The Sugar Tax Screwed Me Over

The Sugar Tax Screwed Me Over!

Ok, ok that might seem a little dramatic but hear me out. The new sugar tax introduced in the UK in April got a lot of kickback, some accused it of targeting lower-income households, others saw it as a side step from bigger issues that the government should be dealing with. But there was one thing that I didn’t see mentioned and it’s about poop…stay with me here.

So I’ve had IBS for years now as part of Fibromyalgia and it’s fine, I know what makes my stomach freak out (goodbye American Cheese) and I don’t eat it. I know how to manage cramps and most of the time I know my body and the signals well enough to try and help myself before it gets too bad. I’ve been living well and not had too much trouble for the past 2 years. But what does this have to do with the Sugar Tax?

When the tax came in it meant that in particular sugary drinks were put at a higher rate to curb obesity. Sounds good? Not really. Because of this a lot of places switched out to diet or sugar-free substitutes. These substitutes contain Aspartame. Back when I initially got diagnosed with IBS and was cutting out foods that made me ill diet drinks were the first thing to go. Now, because of the sugar tax,  whenever I want to go out with friends I have to be careful that full fat isn’t substituted.

Is it the biggest problem in the world? No, but it can ruin a good time. Not only do I have to check, I’m also paying more for a reason I can’t help. A recent example I found was when ordering Cocktails. As a money saving tactic pubs and bars have been using sugar-free alternatives and not making it clear. I absolutely dread having to try and explain to them why I do need full fat and can definitely tell when someone thinks I’m lying!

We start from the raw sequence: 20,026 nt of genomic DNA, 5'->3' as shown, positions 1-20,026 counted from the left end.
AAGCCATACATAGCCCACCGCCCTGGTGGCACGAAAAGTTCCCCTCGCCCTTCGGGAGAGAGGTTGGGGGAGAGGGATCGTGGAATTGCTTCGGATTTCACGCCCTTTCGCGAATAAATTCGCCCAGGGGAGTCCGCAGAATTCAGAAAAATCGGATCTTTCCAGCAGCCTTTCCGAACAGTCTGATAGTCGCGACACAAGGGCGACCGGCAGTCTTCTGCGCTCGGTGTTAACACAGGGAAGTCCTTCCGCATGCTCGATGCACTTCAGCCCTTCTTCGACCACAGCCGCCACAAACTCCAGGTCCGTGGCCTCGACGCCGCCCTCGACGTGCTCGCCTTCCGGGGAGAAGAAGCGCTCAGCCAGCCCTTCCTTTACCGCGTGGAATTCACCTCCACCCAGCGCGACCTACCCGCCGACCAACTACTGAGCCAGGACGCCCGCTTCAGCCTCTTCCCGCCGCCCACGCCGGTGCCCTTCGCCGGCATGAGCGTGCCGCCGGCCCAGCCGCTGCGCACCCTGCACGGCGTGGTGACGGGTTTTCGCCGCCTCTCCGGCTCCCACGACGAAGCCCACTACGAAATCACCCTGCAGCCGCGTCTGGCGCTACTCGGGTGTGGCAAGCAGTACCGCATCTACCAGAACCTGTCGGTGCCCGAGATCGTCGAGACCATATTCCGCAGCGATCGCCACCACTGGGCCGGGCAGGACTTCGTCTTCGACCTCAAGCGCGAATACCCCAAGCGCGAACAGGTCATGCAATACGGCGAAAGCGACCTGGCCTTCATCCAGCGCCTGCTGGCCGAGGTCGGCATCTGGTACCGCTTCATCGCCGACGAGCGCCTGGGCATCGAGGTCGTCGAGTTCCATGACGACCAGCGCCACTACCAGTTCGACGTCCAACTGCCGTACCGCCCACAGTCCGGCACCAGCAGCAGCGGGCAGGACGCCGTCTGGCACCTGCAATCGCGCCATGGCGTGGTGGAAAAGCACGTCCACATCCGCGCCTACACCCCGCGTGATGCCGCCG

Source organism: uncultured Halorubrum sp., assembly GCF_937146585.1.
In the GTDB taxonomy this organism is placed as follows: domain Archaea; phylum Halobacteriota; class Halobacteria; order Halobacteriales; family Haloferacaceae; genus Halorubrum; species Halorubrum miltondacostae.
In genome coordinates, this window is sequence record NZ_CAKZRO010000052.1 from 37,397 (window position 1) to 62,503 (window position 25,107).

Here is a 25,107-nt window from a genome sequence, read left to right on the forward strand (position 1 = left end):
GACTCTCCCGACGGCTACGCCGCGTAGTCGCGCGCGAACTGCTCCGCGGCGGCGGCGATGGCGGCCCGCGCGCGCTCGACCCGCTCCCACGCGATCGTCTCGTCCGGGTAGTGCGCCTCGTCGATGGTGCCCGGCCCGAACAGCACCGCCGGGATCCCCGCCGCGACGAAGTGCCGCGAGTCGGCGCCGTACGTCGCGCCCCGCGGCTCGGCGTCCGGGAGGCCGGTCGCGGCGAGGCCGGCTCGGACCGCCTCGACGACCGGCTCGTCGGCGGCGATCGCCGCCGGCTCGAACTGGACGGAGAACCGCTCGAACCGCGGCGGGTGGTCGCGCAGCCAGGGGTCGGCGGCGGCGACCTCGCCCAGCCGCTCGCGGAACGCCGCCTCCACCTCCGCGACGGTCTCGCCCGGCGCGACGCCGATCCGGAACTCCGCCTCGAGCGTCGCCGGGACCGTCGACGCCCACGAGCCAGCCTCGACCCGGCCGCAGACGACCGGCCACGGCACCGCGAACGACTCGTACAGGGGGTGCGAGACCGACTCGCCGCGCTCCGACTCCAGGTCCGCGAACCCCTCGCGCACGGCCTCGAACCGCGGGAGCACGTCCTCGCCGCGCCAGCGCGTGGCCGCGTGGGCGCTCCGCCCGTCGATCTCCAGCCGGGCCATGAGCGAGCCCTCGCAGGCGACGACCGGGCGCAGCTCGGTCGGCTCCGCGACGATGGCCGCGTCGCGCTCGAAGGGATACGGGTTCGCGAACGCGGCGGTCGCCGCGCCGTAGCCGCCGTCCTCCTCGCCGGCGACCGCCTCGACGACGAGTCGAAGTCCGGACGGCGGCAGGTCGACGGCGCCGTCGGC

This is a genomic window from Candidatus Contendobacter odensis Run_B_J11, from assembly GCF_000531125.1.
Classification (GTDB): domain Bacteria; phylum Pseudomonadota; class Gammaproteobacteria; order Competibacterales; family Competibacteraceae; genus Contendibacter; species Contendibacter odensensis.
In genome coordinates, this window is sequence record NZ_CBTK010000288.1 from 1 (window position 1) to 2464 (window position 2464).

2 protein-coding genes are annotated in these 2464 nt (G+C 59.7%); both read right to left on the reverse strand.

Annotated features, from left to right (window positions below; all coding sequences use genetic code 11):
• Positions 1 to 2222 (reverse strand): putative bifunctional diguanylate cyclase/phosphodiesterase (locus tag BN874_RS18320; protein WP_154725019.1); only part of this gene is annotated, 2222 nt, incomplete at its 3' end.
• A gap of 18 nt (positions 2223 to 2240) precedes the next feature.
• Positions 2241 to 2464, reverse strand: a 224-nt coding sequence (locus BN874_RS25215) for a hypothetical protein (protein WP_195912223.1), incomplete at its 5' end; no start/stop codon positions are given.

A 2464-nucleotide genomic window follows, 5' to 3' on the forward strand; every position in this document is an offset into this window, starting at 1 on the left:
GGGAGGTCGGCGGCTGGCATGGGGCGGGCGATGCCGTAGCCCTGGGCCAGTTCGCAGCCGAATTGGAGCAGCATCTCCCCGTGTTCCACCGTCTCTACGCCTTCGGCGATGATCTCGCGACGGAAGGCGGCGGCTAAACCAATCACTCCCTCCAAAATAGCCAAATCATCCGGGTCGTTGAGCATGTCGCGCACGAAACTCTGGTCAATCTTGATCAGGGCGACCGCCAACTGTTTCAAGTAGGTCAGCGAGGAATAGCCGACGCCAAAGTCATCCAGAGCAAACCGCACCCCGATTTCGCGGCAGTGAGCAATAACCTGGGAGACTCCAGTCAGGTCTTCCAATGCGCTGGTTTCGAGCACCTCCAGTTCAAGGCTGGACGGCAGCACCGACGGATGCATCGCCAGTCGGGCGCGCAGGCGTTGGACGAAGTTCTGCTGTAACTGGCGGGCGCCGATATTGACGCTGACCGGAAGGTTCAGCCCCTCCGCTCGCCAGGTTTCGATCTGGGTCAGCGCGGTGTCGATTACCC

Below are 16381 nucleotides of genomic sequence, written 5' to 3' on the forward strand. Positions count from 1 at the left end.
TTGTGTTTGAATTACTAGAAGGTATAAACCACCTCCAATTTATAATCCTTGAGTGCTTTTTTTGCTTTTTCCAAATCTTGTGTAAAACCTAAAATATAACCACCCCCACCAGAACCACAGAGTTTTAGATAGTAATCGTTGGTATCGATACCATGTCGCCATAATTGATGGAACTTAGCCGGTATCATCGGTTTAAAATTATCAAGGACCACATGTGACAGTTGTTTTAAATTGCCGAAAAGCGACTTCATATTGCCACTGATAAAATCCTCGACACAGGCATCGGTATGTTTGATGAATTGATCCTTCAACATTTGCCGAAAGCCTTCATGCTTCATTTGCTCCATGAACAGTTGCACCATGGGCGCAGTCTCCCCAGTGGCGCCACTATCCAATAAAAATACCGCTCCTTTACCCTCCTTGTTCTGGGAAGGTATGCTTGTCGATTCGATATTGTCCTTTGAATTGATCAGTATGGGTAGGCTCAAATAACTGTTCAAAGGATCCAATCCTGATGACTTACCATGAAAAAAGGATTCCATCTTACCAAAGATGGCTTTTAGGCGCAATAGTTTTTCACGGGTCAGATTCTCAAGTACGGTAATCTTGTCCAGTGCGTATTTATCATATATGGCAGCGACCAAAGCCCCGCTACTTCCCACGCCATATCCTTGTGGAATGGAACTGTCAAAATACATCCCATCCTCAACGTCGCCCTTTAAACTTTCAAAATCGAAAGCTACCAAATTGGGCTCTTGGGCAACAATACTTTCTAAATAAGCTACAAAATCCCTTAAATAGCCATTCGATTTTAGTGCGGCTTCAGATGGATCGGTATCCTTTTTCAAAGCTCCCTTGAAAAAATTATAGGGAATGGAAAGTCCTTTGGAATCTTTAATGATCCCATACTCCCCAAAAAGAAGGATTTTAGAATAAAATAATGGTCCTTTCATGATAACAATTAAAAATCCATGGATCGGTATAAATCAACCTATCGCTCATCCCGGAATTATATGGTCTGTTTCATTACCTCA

I completely understand what the logic behind the tax was, even though I do agree with critics that it will only impact those on a lower income, but that’s a whole different blog post. This is just something I’ve noticed and partially serves as a warning to those of you who might have more sensitive stomachs.

Do you have IBS, has the Sugar Tax been a pain for you too? Let me know in the comments below!

IBS Awareness Month 2017

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The month of April is for IBS awareness. IBS means Irritable Bowel Syndrome, the NHS website states that:

‘Irritable bowel syndrome (IBS) is a common, long-term condition of the digestive system. It can cause bouts of stomach cramps, bloating, diarrhoea and/or constipation.’

So, it’s not the more pleasant thing to talk about it can be incredibly painful and frustrating waiting for a diagnosis. I had problems with my stomach for a large chunk of my childhood and teenage years. It got to the point that my Mum always had some of the medicine in the cupboard for a rough night. I dealt with it and got on with it.

Later, whilst I was in university I kept getting sick. I had weeks where I couldn’t eat and was weak. It was like a recurrent stomach bug but it always came back. After a lot of tests, scans and a hospital admission  I finally received my diagnoses of IBS.

It is from this I received advice from my doctor about my diet and, surprisingly, a lot of friends stepped forward to offer their stories, their diagnoses. With the help of some medications, I began to live with any ups and downs I have a normal life. I go to work, see friends and deal with it. I’m quite lucky in the fact that I can often get a sense that a flare-up is coming on a good day. If course there are days where I am in pain or bloated, where I curse my own body.

You get to learn about what your body and cannot take, what will make your bowels angry for me it’s alcohol, rich foods or a lot of fast food. I know that I can’t have too much of these things or sometimes any at all. I know that I need to have some clothes to wear that are loose fitting incase I am bloated.

It is possible to live life with IBS. Yes there are hiccups, I know to be careful whenever I got away and am not used to the food but as with any condition you live and learn.

 

Stress and Our Bodies!

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Now this isn’t the first time I’ve written about stress on this blog and I was pretty hesitant to write tonight with the fear of seeming like I’m moaning or one of those people who just drones on about how stressful their life is. BUT. I’ve realised lately, particularly through the lovely Twitter community that unless we talk about these things they won’t get better.